And then deliberations began. Burnett, quite by accident, was named jury foreman. He suggested that the jury first address the question of self-defense, since the judge had already instructed them that Milcray could not be found guilty if he was trying to ward off a rape. But no; other jurors illogically insisted that they had to decide if he was guilty of the charges before they could consider the question of self-defense. Burnett has the academic’s impatience with irration-ality; he already observed in one of his fellow jurors a “deeply limited ana-lytical ability mixed with a Sherlockian desire to find the magic tidbit of evidence.” But here he was foreman, not a preceptor. He agreed that the jury would submit a request for a copy of the judge’s instructions. They discovered that the entire courtroom had to reassemble each time they made a request, a process that took about forty minutes. And then the judge answered their question: No, they could not see the instructions in written form. The judge, whom Burnett does not name, gave no explanation for this or any of his other rulings. He recited the instructions in their entirety once again, and the jurors trudged back to their jury room. Another misunderstanding led to another session with the judge, and soon it was time for the jury to be bundled off and sequestered in a hotel for the night.

It’s not just the defendant who is on trial in A Trial by Jury, but the jury system and the jurors themselves. Burnett’s fellow jurors included an interior decorator, two advertising copywriters, a software developer, “a kindly older Jamaican lady,” a security guard, and, weirdly, another historian of science. One character was given to oracular mumbles and another flipped out when she went off her medication. They were, in short, a familiar collection of Manhattanites. Burnett’s thumbnail sketches sometimes tell us more about the author than about his subjects. He sees one macho figure with a big belt buckle as the incarnation of Susan Faludi’s vision of the trapped white working-class male, and dubs him “Faludiman.” Burnett himself, who was in his mid- to late twenties at the time of the story, might not cut a very sympathetic figure in some of the other jurors’ memoirs. He sits and reads Wallace Stevens while the other jurors chat. He writes notes to the judge with his special fountain pen, which he has filled with “a foppish, tobacco-colored ink.” In the hotel restaurant, he “nibbled at the edges of things, and laid into an avocado-and-red-pepper sandwich once alone in my room.”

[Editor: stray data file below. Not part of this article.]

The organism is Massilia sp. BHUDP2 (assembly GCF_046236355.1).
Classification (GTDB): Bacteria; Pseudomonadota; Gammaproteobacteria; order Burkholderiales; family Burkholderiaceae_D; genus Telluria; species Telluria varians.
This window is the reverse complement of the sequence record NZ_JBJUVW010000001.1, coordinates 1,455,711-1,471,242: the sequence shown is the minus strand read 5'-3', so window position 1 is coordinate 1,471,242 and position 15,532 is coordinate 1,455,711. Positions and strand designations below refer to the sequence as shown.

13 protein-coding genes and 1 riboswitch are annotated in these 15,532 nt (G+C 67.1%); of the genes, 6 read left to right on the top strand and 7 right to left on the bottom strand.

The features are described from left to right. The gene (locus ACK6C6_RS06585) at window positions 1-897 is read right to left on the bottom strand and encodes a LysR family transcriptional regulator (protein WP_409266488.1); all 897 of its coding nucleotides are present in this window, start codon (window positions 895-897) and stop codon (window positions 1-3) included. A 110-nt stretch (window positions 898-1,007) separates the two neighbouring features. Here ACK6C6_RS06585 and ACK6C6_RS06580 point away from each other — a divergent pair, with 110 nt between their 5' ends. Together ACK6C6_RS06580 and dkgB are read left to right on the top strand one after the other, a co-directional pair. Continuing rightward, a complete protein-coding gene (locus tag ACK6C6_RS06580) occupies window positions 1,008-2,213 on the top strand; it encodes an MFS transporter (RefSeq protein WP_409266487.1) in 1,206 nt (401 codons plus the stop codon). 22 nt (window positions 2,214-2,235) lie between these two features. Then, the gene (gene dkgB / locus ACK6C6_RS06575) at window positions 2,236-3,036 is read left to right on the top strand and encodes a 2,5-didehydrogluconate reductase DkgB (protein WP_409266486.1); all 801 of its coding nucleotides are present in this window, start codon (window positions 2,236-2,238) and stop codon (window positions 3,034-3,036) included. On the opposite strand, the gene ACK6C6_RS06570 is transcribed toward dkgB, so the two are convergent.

By day two, the atmosphere among the jurors became slightly bizarre. One juror lay down on her back, opened her legs, and invited the others to climb on and reenact the killing. Tempers started to fray. The jury remained sharply divided over Milcray’s guilt, and the idea of a “compromise” be-gan to circulate, as if the goal was consensus rather than justice. The frustrated feelings of the jury—the impatience, the rising irritation, the dread of spending another night in the hotel—began to warp its deliberations. And so another day fizzled out with very little progress. That night, Burnett wrote in his journal that while he could conceive of finding Milcray guilty, “there are some jurors here who are such idiots, so thoroughly oblivious to good judgment…, that it seems improper to aid them in depriving a man of liberty.” This does not quite comport with Jeffrey Abramson’s ideals.

And yet even as individual jurors were riding their own hobbyhorses, the jury as a whole was being drawn deeper and deeper into their own intuitions about justice and truth. Almost from the outset, Burnett and Adelle Benneth, his fellow historian (the author appears to be using pseudonyms), squared off as the leaders of the pro-acquittal and pro-conviction factions, respectively. On the morning of day three, Benneth told her fellows,